Emails to Yoo for comment were not returned by press time.
Tang said UCPD officers banned the four protesters from entering the campus for seven days.
Tang said she had gone back to the campus after the ban expired to join in the weekly protests at Sproul Plaza devised to draw attention to Yoo’s actions.
“It’s kind of amazing how many people on campus have not heard the name John Yoo,” Tang said. “Then there are those who sympathize with our message but are not sure what they can do. We think there is something the whole UC could do—that is, launch a full investigative process before the Academic Senate. The world is waiting for some accountability.”
Seth Chazin, the lawyer representing Tang, Cammarota, Cohen and Norton, said the DA’s office had decided to drop the charges because they did not view his clients’ actions worthy for prosecution.
Calls to the DA’s office for comment were not returned.
Opinions about Yoo’s involvement in the Bush torture memos have been divided in both the legal and academic world, with some justifying his actions at the Justice Department as academic freedom.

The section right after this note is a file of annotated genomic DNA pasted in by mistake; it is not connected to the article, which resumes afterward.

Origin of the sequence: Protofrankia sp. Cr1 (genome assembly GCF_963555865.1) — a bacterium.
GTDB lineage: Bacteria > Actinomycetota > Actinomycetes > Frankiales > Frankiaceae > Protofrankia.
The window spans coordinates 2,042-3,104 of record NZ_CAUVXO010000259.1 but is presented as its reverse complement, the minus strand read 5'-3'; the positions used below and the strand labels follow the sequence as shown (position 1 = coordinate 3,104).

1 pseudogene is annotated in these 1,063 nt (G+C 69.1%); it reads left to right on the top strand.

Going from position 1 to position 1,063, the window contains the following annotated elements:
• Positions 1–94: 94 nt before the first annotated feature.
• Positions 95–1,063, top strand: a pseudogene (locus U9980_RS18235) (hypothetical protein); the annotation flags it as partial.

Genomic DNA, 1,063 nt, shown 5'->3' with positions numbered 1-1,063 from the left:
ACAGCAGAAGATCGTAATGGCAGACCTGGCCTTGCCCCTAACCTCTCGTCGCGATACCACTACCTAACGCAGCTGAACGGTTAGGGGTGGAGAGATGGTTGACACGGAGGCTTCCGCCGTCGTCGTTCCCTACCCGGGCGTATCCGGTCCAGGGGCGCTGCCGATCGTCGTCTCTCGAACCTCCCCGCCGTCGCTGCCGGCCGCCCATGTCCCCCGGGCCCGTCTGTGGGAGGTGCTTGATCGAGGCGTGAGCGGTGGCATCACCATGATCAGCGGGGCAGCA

Responding to the public outcry on Yoo’s first day of fall classes, law school Dean Christopher Edley sent an e-mail to students and faculty outlining why disagreeing with “substantial portions of Professor Yoo’s analyses”—which he said was how most, though not all, of his colleagues at Berkeley felt—was not enough “to fire or sanction someone.”
If it was, he continued, “then academic freedom would be meaningless.”
“Assuming one believes as I do that Professor Yoo offered bad ideas and even worse advice during his government service, that judgment alone would not warrant dismissal or even a potentially chilling inquiry,” Edley’s letter said, referring to the General University Policy Regarding Academic Appointees adopted for the 10-campus University of California by both the system-wide Academic Senate and the Board of Regents.
Types of unacceptable conduct stated in the policy include “ … Commission of a criminal act which has led to conviction in a court of law and which clearly demonstrates unfitness to continue as a member of the faculty.”